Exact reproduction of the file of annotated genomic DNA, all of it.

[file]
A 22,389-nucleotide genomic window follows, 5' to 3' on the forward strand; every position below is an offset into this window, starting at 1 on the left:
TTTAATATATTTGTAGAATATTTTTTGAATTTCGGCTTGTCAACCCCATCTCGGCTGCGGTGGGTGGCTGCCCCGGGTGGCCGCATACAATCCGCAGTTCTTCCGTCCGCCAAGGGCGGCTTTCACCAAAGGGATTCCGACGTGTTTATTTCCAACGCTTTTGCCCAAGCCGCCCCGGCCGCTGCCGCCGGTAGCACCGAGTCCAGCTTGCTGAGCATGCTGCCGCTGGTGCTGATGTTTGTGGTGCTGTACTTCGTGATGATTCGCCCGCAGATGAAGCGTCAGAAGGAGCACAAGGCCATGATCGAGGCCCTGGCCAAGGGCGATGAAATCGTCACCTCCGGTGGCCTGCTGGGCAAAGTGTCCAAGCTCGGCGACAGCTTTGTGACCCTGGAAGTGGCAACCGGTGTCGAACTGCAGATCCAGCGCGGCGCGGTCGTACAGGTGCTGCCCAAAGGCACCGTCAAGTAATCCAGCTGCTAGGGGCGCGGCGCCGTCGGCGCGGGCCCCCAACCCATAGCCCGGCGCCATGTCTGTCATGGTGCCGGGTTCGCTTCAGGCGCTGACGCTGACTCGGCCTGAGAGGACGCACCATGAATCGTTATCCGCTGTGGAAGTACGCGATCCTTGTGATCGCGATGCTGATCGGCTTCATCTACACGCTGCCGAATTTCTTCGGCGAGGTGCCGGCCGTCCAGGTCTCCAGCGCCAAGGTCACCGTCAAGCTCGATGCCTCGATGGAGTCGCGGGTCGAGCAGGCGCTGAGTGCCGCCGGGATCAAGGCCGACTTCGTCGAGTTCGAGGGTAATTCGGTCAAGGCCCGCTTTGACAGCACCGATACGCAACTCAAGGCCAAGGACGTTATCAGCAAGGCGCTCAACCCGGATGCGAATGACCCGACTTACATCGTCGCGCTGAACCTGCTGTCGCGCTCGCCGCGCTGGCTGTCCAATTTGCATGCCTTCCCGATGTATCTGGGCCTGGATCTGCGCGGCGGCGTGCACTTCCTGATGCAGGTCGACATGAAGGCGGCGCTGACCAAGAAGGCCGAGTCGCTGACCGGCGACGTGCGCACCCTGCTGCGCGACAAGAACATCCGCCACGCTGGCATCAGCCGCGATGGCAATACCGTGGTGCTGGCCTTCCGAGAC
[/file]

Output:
A 22,389-nucleotide genomic window follows, 5' to 3' on the forward strand; every position below is an offset into this window, starting at 1 on the left:
TTTAATATATTTGTAGAATATTTTTTGAATTTCGGCTTGTCAACCCCATCTCGGCTGCGGTGGGTGGCTGCCCCGGGTGGCCGCATACAATCCGCAGTTCTTCCGTCCGCCAAGGGCGGCTTTCACCAAAGGGATTCCGACGTGTTTATTTCCAACGCTTTTGCCCAAGCCGCCCCGGCCGCTGCCGCCGGTAGCACCGAGTCCAGCTTGCTGAGCATGCTGCCGCTGGTGCTGATGTTTGTGGTGCTGTACTTCGTGATGATTCGCCCGCAGATGAAGCGTCAGAAGGAGCACAAGGCCATGATCGAGGCCCTGGCCAAGGGCGATGAAATCGTCACCTCCGGTGGCCTGCTGGGCAAAGTGTCCAAGCTCGGCGACAGCTTTGTGACCCTGGAAGTGGCAACCGGTGTCGAACTGCAGATCCAGCGCGGCGCGGTCGTACAGGTGCTGCCCAAAGGCACCGTCAAGTAATCCAGCTGCTAGGGGCGCGGCGCCGTCGGCGCGGGCCCCCAACCCATAGCCCGGCGCCATGTCTGTCATGGTGCCGGGTTCGCTTCAGGCGCTGACGCTGACTCGGCCTGAGAGGACGCACCATGAATCGTTATCCGCTGTGGAAGTACGCGATCCTTGTGATCGCGATGCTGATCGGCTTCATCTACACGCTGCCGAATTTCTTCGGCGAGGTGCCGGCCGTCCAGGTCTCCAGCGCCAAGGTCACCGTCAAGCTCGATGCCTCGATGGAGTCGCGGGTCGAGCAGGCGCTGAGTGCCGCCGGGATCAAGGCCGACTTCGTCGAGTTCGAGGGTAATTCGGTCAAGGCCCGCTTTGACAGCACCGATACGCAACTCAAGGCCAAGGACGTTATCAGCAAGGCGCTCAACCCGGATGCGAATGACCCGACTTACATCGTCGCGCTGAACCTGCTGTCGCGCTCGCCGCGCTGGCTGTCCAATTTGCATGCCTTCCCGATGTATCTGGGCCTGGATCTGCGCGGCGGCGTGCACTTCCTGATGCAGGTCGACATGAAGGCGGCGCTGACCAAGAAGGCCGAGTCGCTGACCGGCGACGTGCGCACCCTGCTGCGCGACAAGAACATCCGCCACGCTGGCATCAGCCGCGATGGCAATACCGTGGTGCTGGCCTTCCGAGAC